Obama Makes Pitch For Olympics In Chicago

In Copenhagen Friday, Olympic officials will announce which city will host the 2016 games. Chicago, Madrid, Rio de Janeiro and Tokyo are the contenders. The Chicago team, including President Obama and First Lady Michelle Obama, made its case. Now, they're waiting for the vote.

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STEVE INSKEEP, host:

It's MORNING EDITION from NPR News. Good morning, I'm Steve Inskeep.

Today in Copenhagen, Olympic officials will announce which city will host the 2016 Olympic Games. The contenders are Tokyo, Rio de Janeiro, Madrid, and Chicago - which has a very prominent supporter - a couple of them, actually. The Chicago team features President Obama and First Lady Michelle Obama. They made their case. They're now waiting for the vote.

And this story is being covered today by NPR's Cheryl Corley, a Chicagoan, relocated temporarily to Copenhagen.

Hi, Cheryl.

(Soundbite of laughter)

CHERYL CORLEY: Hi, Steve.

INSKEEP: How did the Obamas do?

CORLEY: Well, they did very well. I would say they seemed to be persuasive and they were very emotional, especially on the part of the first lady. She talked about her father and what a factor sports had been in her family's life, and how he taught her to bat a ball. And she made it a very personal account. And the president did so, as well. He said that he looked forward to welcoming the world. He asked the IOC to choose Chicago for the same reasons that he adopted Chicago and calls it home.

And perhaps, Steve, the most powerful message from the president came when an IOC member asked how Chicago was going to deal with foreigners entering into the country during the games.

INSKEEP: Hmm.

CORLEY: And he said what he wanted one of the legacies to be, was a reminder that America, at its best, is open to the world. And he said the government is putting the full force of the White House and the State Department behind the games, so that visitors would feel welcome.

INSKEEP: Of course, lying behind that is that ever since 9/11, it has been more difficult for people from many parts of the world to simply visit the United States.

I suppose, Cheryl Corley, that's going to be a concern on the minds of the Olympic committee. And, of course, also they need to listen to the presentations of the other contending cities.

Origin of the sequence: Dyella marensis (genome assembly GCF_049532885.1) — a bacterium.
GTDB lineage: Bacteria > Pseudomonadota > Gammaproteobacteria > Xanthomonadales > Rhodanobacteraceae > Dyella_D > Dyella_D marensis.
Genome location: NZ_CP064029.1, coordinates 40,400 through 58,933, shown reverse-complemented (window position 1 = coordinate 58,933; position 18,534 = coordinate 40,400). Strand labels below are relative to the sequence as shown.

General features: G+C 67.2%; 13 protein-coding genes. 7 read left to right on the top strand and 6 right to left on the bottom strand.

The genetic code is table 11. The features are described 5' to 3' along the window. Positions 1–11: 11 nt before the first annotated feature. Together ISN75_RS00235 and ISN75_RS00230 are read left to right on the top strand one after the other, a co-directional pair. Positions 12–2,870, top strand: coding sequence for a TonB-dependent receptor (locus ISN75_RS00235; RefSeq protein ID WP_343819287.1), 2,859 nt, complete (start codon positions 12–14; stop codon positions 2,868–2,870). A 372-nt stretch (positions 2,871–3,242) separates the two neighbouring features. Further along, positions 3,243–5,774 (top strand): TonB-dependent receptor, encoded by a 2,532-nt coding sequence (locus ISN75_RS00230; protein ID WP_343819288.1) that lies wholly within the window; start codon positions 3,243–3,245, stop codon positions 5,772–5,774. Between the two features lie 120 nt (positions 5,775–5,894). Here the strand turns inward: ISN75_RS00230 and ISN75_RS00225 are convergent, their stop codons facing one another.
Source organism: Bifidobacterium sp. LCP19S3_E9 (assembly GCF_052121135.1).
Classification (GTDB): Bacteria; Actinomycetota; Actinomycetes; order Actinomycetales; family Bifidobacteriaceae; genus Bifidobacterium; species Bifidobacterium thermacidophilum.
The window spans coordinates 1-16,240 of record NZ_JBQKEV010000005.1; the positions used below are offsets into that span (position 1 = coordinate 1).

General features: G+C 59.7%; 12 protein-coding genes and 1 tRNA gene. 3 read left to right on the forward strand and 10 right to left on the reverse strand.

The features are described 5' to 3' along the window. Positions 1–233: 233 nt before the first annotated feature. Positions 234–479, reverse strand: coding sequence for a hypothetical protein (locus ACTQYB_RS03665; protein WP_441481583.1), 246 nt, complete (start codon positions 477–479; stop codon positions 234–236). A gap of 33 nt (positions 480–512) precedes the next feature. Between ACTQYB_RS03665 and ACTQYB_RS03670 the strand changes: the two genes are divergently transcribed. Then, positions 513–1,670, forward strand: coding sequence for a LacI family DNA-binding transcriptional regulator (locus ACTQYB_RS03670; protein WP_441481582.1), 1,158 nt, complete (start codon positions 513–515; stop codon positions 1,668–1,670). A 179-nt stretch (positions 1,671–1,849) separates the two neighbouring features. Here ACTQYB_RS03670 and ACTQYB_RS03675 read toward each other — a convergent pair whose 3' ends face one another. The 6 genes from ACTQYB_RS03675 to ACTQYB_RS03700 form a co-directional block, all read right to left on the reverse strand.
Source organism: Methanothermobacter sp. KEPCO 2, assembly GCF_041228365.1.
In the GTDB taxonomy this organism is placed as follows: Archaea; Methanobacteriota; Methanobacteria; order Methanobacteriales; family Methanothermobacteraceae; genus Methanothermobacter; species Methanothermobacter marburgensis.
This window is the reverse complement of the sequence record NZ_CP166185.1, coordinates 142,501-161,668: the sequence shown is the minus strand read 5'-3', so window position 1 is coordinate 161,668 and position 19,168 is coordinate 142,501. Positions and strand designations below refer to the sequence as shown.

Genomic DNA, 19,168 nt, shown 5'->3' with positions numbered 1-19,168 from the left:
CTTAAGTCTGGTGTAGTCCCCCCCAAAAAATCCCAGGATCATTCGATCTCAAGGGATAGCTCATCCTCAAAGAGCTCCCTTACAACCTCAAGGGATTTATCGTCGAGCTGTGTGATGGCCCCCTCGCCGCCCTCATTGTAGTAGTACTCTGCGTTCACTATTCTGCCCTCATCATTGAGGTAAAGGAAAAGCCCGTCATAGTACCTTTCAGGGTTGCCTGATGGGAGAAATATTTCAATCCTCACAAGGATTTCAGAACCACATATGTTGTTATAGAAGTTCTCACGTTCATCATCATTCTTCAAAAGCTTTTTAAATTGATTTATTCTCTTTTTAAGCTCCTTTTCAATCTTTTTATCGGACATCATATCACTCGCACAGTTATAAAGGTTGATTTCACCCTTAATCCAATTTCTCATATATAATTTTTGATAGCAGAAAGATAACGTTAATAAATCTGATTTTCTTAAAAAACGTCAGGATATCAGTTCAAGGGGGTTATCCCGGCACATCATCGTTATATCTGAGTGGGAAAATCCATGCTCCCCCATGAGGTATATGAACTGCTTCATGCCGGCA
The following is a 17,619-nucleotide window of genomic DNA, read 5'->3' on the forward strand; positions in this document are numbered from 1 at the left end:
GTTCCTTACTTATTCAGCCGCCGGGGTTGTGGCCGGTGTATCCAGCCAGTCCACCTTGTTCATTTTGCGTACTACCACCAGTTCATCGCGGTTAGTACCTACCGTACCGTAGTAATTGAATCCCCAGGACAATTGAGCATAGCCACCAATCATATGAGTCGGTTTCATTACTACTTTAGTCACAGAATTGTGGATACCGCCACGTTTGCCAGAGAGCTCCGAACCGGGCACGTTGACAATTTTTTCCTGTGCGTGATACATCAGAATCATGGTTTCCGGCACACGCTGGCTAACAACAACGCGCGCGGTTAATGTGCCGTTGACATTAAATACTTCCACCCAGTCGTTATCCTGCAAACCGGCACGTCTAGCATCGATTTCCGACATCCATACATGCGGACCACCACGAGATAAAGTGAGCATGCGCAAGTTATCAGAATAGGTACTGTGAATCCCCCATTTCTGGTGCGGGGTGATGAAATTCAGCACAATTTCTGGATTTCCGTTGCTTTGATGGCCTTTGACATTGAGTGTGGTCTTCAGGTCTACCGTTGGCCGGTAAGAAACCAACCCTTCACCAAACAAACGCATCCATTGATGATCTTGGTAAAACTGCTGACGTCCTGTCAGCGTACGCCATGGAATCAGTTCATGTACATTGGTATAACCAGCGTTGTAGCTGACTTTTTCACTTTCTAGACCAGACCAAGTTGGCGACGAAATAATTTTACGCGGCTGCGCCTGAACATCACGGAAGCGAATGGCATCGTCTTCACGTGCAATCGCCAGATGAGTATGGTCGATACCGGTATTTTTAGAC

CORLEY: Yes, they absolutely do. And it's really interesting, because Rio is from a country that has never hosted the games before. And they say now is their time. And President Lula, yesterday, actually stole a phrase that we've often heard during the American presidential campaign. He said, Yes, we can. Brazil can do it. Rio can do it...

(Soundbite of laughter)

CORLEY: ...and now it's our time.

INSKEEP: Well, let's ask Cheryl, since you are a Chicagoan, what people are saying back in your town. Are people excited about the prospect of the Olympics coming?

CORLEY: Well, I think that some people are excited. There are rallies that are for the bid, but there are also rallies against the bid. People are concerned about what that will mean if Chicago gets the games. You know, will there be corruption? Will, you know, some city services be denied money they think that should be coming their way?

But Chicago is really a sports town. And I think that that's what the backers of the bid are really hoping for, is that the Chicago sports fans would embrace these games.

INSKEEP: So there's a mixed feeling in Chicago. What about in Copenhagen? Do you have any sense of the way the committee might be leaning before they formally vote later today?

CORLEY: Well, we really don't know. This has been an extremely close race all along. Tokyo and Madrid may have somewhat of a problem in the sense that the games in 2008, of course, were in Beijing. And there are upcoming games that will be held in Europe. So the IOC likes to spread these games around, so geographic - there's a geographic advantage and disadvantage for cities here.

Rio, of course, argues that the games have never been held in South America. And while games have been held in the United States, of course, the last Summer Games were in 1996 in Atlanta. So some advantages for both the United States and Rio, and some disadvantages for the other two cities. So we'll just have to see how that plays out.

INSKEEP: NPR's Cheryl Corley is in Copenhagen, where the Olympic committee votes later today.

And, Cheryl, we'll be listening for your reports tonight. Thanks very much.

CORLEY: You're quite welcome, Steve.

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